A dozen young men plan to embark at Derry in Northern Ireland in May, 1963. Partly Scots and partly Irish, they will represent several denominations. They will row and sail their craft so as to reach Iona at Pentecost, which this year falls on June 2, for it was on the eve of Pentecost in 563 that St. Columba, sailing from Derry with 12 companions, beached his coracle on the island of Iona, off Scotland’s western coast.
The modern craft will not be a replica of the Celtic one, because the art of building so large a coracle is lost. Instead, as its gift for these centenary celebrations, the Irish Presbyterian Church has offered a splendid boat, whose central mast and crossbar resemble the familiar symbol of the World Council of Churches. After the successful ending of her voyage, she will be in regular service with the Iona community.
To the island itself every branch of the Christian church has been invited. Anglicans will be represented by the Bishop of Durham, in whose diocese lies Lindisfarne, that daughter colony of the Iona monks. The Greek Orthodox will send a representative, recalling the ancient links between Celtic and Eastern Christianity. Members of both established and free churches, from England, Scotland, Wales, and Ireland, are expected—for although in these official celebrations the Church of Scotland will naturally play the host, Iona Abbey is one church in Christendom where every denomination has a legal right to worship. The sermon, on Whitsunday morning, is to be preached by the moderator of the General Assembly of the Church of Scotland (Professor James S. Stewart). In order that the service may be ecumenical, with as wide a communion as is possible, Bishop Lesslie Newbigin of the Church of South India will celebrate the sacrament. Himself a Church of Scotland missionary, Dr. Newbigin comes to the divided West from a younger but reunited Church in the Far East.
After this great act of remembrance, to be relayed across Britain by teams of television cameras, there will be days devoted to the quiet of retreat: to prayer and discussion of the missionary challenge in the present age. And that in turn will lead on to the celebration, a week later, of St. Columba’s Day, for it was on June 9, 597, that Columba died. Special services will be held in most Scottish congregations, and a fleet of steamers will bring more than a thousand people to Iona. They will walk there on an ancient roadway, only in recent months uncovered—a broad road of granite boulders running from the sea to the old monastic buildings, traditionally named “the Street of the Dead.” It was by this road that kings and common folk were brought to burial, in the holy ground beside St. Oran’s Chapel where today a German pilot, his plane shot down in the last war, lies beside what are said to be the tombs of forty-eight Scottish, eight Norwegian, and four Irish kings. This year the living will seek to face the future in the spirit of Columba, as they gather in their hundreds for a vast open-air service of commitment and dedication. The Church’s mission, especially among young people, will be vividly presented by this remembrance of the past.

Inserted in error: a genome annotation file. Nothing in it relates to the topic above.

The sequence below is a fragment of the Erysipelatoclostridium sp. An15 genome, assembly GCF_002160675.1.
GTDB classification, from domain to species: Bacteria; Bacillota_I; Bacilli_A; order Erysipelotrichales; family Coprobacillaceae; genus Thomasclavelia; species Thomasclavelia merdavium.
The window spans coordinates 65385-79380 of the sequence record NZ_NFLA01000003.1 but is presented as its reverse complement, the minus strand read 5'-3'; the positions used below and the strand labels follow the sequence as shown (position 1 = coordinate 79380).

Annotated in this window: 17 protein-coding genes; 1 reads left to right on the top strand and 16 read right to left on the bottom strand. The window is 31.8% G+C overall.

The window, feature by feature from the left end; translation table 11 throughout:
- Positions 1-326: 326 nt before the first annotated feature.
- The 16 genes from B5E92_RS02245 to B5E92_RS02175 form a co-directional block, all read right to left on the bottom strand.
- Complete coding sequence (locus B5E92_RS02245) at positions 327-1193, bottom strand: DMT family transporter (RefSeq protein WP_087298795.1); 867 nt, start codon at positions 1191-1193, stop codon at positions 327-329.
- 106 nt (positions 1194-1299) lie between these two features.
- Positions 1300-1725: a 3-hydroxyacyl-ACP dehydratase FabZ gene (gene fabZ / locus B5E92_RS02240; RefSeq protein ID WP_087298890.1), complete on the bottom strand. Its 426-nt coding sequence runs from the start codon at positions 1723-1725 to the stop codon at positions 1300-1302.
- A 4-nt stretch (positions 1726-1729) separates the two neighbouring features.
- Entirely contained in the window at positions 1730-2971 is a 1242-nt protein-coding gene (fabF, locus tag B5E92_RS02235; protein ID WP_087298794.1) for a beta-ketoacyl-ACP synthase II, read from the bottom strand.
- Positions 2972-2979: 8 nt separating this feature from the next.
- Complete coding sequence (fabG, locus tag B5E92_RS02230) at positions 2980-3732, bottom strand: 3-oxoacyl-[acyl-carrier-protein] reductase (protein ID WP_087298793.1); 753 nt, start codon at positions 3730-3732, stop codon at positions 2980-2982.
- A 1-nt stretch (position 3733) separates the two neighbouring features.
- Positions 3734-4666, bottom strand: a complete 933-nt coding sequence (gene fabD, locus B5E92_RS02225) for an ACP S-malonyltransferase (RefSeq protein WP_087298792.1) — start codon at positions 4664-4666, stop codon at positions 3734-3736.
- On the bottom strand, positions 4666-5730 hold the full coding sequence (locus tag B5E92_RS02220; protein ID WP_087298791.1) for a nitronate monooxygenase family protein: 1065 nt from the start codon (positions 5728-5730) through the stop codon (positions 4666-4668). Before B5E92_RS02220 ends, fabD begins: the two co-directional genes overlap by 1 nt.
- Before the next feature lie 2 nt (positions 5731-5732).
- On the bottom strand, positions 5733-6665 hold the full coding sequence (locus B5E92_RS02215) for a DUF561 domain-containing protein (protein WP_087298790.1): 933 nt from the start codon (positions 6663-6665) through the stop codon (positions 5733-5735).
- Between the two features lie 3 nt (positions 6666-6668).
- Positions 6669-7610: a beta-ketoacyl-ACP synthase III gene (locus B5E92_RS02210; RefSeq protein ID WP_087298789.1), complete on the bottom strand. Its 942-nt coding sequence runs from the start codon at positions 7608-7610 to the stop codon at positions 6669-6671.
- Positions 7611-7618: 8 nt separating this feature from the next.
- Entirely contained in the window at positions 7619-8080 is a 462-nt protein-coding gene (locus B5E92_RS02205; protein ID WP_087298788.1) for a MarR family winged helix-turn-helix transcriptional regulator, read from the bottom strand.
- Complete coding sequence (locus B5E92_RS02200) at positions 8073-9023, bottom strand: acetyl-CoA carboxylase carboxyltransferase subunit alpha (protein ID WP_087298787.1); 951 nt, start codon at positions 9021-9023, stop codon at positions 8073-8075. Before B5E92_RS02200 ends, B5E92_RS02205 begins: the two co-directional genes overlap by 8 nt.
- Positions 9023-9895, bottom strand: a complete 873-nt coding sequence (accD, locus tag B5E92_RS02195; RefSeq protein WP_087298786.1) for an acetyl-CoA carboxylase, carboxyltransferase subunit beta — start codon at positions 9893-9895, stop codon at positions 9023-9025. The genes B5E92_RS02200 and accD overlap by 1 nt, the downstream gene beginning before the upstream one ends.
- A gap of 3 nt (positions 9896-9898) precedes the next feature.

The Spirit of Columba
Such is the main outline of the plans envisaged. Roman Catholics also will be visiting Iona on pilgrimage. Episcopalians from the Church of Ireland have built a coracle, not quite of the traditional pattern but large enough for the traditional crew. What of the man whose memory has inspired and in part united so many churches from so many lands? Can we, across the intervening centuries, construct some picture of Columba as he was?
Adamnan, his eighth successor as Abbot of Iona, drew the portrait as he saw it a century after the saint had died. Written on the spot, amid the familiar beauty of sea and sand and hill, with personal memories lingering in the community, his work has great historical interest, but it is not a biography as we understand the term today. He called it The Virtues of St. Columba, attempting no more than a jumbled collection of edifying anecdotes. His account of prophecies, miracles, and visions presents the hero as a sort of Christianized Druid, in whose life the magical side predominated. “Forceful” would be too weak a word to describe the character sketched in Adamnan’s pages; Columba was tempestuous with the elemental violence of nature as he calmed the storm, silenced King Brude with the thunder of his melodious voice, or tamed a monster by the shore of Loch Ness. But there was a gentler side to the character of this imperious and wonder-working pioneer; he was united to his monks by deep affection, and when death was near even the old white horse came to lay its head sadly on his breast. And Columba was ardently a man of faith. That fact is clearly written in a few Latin verses which are his sole surviving work. Gradual though his spirit’s growth may have been, divine grace triumphed; in him, as was said of a later Scottish cleric, the old man and the new were both exceptionally strong.